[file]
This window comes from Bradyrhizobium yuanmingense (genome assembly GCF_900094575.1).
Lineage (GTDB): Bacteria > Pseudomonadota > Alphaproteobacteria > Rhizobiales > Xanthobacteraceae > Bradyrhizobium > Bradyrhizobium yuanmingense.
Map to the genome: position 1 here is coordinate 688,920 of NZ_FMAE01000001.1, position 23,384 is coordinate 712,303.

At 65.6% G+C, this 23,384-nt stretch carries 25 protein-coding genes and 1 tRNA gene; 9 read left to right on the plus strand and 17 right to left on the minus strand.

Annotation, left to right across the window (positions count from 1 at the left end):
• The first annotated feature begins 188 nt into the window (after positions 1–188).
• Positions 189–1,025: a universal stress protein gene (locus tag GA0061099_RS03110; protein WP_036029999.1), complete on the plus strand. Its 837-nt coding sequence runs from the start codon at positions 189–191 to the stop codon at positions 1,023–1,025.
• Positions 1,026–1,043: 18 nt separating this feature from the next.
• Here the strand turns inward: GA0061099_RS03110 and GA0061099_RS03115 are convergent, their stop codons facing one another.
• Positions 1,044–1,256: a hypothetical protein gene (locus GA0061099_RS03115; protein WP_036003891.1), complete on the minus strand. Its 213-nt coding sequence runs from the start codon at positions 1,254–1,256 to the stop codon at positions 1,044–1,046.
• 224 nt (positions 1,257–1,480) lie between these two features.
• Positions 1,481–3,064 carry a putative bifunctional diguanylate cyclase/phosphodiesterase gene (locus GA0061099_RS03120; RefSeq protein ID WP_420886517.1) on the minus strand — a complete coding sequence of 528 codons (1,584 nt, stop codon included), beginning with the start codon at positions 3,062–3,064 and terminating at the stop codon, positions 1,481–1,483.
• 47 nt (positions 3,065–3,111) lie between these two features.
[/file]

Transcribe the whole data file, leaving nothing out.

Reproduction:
This window comes from Bradyrhizobium yuanmingense (genome assembly GCF_900094575.1).
Lineage (GTDB): Bacteria > Pseudomonadota > Alphaproteobacteria > Rhizobiales > Xanthobacteraceae > Bradyrhizobium > Bradyrhizobium yuanmingense.
Map to the genome: position 1 here is coordinate 688,920 of NZ_FMAE01000001.1, position 23,384 is coordinate 712,303.

At 65.6% G+C, this 23,384-nt stretch carries 25 protein-coding genes and 1 tRNA gene; 9 read left to right on the plus strand and 17 right to left on the minus strand.

Annotation, left to right across the window (positions count from 1 at the left end):
• The first annotated feature begins 188 nt into the window (after positions 1–188).
• Positions 189–1,025: a universal stress protein gene (locus tag GA0061099_RS03110; protein WP_036029999.1), complete on the plus strand. Its 837-nt coding sequence runs from the start codon at positions 189–191 to the stop codon at positions 1,023–1,025.
• Positions 1,026–1,043: 18 nt separating this feature from the next.
• Here the strand turns inward: GA0061099_RS03110 and GA0061099_RS03115 are convergent, their stop codons facing one another.
• Positions 1,044–1,256: a hypothetical protein gene (locus GA0061099_RS03115; protein WP_036003891.1), complete on the minus strand. Its 213-nt coding sequence runs from the start codon at positions 1,254–1,256 to the stop codon at positions 1,044–1,046.
• 224 nt (positions 1,257–1,480) lie between these two features.
• Positions 1,481–3,064 carry a putative bifunctional diguanylate cyclase/phosphodiesterase gene (locus GA0061099_RS03120; RefSeq protein ID WP_420886517.1) on the minus strand — a complete coding sequence of 528 codons (1,584 nt, stop codon included), beginning with the start codon at positions 3,062–3,064 and terminating at the stop codon, positions 1,481–1,483.
• 47 nt (positions 3,065–3,111) lie between these two features.